The People’s Republic of China (PRC) has become more integrated and willing to cooperate within the global political and economic systems than ever in its history. However, there is growing apprehension in the Asia-Pacific region and the U.S. in regards to the consequences of rising in economic and military power in China. Descriptions about Chinese diplomacy in the policy and scholarly are less positive lately concerning China’s obedience to regional and international rules. There was little debate in the U.S. and elsewhere in regards to whether China was or was not part “the international community.” Scholars and experts in the early 1990s have contended progressively that China has not shown adequately that it will play by the so-called international rules.
Recently many of the policy debates in the U.S. have been about whether it is even conceivable to mingle a dictatorial, nationalistic, and discontented China inside this supposed international community. Analysts claim that China is becoming more and more part of the international community mostly in the area of economic rules. For example, free trade and domestic marketisation. Sceptics either think that this is not the case because of the nature of the government. For instance, China is still Red China to some; others say that China is playing with fascism, or that it might not perhaps occur since China as a rising power by meaning is discontented with the United States controlled global command. A rational conclusion is that both groups see the matter of China’s rising power as the main basis of unpredictability in Sino-U.S. relationship and in the Asia-Pacific region.
In the U.S., in the past decade numerous scholars, experts and politicians have branded China as a state working outside of, or only partially inside, the so-called international community on a sphere of international rules. The then Defence Secretary William Perry said in 1995, engagement was a strategy to get China to act like a “responsible world power.” When outlining national security policy In March 1997 Samuel Berger the then National Security Advisor to Bill Clinton described the Sino-U.S. engagement as intended to draw China “in the direction of the international community.” Madeleine Albright former Secretary of State once said: “if China is to become a constructive participant in the international arena now and the future will depend on how the U.S. interacts with china”. She went on to say that the U.S. looks for a China that holds commonly recognized human rights and global rules in order to build a secure international order. Just before Condoleezza Rice became the National Security Adviser she said that China is not a ‘status quo’ power.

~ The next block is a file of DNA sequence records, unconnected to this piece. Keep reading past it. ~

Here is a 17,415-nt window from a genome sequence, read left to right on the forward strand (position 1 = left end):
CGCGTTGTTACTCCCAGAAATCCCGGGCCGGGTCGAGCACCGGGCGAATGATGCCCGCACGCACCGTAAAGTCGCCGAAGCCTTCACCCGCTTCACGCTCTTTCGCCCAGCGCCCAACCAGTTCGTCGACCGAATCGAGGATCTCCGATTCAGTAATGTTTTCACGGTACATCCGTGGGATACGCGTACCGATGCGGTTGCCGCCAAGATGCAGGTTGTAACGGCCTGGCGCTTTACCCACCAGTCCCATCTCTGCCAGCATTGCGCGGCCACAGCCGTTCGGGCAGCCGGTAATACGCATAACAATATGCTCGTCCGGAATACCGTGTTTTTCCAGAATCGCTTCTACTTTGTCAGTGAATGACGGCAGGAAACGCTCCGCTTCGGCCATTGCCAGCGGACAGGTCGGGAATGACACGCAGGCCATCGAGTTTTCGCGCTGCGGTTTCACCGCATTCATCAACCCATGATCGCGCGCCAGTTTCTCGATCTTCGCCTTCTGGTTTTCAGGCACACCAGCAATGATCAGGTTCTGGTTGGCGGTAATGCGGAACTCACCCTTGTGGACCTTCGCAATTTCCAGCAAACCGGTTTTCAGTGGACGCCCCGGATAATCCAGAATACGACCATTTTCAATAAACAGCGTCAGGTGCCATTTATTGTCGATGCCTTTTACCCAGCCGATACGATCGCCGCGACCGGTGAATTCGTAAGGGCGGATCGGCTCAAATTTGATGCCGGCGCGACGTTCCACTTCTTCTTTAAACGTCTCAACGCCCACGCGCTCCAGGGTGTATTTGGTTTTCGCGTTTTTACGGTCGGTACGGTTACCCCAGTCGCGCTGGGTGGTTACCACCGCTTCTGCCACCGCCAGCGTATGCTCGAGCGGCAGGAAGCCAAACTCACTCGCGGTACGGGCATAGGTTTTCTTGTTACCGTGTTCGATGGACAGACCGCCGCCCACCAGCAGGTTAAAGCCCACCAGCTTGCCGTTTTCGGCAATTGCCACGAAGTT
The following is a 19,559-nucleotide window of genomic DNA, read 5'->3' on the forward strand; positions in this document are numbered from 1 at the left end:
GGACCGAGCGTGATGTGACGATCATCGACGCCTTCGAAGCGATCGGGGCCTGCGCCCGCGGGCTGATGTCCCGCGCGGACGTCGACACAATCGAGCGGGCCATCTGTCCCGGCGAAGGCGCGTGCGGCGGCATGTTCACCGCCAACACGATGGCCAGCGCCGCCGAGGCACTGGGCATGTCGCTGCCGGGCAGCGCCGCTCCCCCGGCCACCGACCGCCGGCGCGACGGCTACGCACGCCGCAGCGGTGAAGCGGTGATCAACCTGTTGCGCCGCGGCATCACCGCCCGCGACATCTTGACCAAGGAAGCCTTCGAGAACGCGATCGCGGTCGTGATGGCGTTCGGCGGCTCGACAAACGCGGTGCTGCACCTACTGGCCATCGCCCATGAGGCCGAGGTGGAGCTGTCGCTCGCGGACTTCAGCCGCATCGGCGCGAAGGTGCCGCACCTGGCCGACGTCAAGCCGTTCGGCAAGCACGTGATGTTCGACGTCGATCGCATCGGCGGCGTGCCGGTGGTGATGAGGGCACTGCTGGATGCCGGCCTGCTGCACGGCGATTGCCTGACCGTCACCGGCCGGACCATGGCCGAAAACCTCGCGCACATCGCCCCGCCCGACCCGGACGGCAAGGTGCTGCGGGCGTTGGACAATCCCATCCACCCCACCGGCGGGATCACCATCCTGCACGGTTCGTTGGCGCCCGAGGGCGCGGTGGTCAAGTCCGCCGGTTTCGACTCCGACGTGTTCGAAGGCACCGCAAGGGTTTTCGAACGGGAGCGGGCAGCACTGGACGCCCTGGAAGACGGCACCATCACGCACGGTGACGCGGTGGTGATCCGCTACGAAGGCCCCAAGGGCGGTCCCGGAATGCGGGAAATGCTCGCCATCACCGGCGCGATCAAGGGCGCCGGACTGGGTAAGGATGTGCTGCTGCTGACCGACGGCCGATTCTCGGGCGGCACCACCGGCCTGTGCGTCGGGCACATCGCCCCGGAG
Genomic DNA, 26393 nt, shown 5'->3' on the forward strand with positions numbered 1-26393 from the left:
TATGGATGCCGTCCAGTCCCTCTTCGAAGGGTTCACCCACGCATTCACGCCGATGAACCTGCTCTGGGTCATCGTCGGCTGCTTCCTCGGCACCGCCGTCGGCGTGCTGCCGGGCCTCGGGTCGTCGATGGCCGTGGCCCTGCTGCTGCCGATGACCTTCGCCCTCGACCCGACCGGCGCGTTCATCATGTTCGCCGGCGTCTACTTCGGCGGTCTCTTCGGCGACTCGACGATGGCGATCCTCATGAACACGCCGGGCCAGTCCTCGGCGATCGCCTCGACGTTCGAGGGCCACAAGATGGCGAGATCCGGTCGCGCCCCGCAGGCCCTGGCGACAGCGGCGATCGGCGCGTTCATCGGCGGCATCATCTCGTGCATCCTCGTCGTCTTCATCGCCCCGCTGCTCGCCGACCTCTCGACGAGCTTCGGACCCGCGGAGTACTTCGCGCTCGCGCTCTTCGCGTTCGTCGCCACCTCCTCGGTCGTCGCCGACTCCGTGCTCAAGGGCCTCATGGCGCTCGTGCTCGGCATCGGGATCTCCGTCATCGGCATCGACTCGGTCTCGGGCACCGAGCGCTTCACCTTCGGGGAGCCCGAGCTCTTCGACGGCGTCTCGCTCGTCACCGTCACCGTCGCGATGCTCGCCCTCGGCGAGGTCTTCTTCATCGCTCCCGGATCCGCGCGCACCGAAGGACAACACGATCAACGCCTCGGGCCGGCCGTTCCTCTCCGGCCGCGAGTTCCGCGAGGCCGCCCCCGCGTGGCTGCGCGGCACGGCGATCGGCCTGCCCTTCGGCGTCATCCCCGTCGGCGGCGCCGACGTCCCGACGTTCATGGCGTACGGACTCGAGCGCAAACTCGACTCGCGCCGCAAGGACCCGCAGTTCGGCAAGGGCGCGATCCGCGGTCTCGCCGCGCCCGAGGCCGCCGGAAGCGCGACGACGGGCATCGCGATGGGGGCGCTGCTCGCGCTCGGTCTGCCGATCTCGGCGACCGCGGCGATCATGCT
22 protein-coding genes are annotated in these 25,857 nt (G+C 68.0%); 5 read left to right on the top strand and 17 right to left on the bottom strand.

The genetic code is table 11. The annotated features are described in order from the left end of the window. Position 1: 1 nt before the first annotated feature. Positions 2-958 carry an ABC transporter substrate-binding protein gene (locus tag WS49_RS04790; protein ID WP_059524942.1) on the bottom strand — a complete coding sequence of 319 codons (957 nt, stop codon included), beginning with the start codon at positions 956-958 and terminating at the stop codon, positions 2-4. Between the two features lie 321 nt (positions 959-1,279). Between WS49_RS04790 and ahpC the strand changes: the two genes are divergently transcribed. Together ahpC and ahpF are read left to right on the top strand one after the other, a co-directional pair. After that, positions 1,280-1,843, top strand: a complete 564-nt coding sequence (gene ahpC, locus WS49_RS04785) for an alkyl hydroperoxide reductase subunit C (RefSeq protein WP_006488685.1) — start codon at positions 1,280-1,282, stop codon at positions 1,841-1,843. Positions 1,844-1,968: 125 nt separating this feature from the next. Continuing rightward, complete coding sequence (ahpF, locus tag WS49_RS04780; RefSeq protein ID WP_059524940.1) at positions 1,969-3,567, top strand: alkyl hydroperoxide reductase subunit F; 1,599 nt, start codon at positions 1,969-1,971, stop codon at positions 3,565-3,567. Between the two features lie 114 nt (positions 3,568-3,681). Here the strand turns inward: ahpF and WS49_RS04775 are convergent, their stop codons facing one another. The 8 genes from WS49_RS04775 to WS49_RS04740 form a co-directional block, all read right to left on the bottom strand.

The common subjects in all these descriptions are clear that so far China is not or is only beginning to turn into a positive member in the international community; China does not yet entirely support global rules of conduct. Furthermore, a rising discontented China poses a deep challenge to the international order established and favoured by the U.S. There are two yet more fundamental, implied suppositions that support these descriptions of China and the international community. Firstly there is an existing international community that is adequately well defined such that it is clear who is and who is not part of it. The Second supposition is that this community contribute to common rules and values on human rights, non-proliferation, trade and etc. What does it mean to be a status quo or a revisionist power in global relations in the early 21st century? Regardless of the important position of the terms in international relations theorising and in discussion in the policy world, explanations of status quo and revisionist are not only unclear but also under-theorized. Mr Hans Morgenthau said, “The the status quo policy aims at the protection of the distribution of power...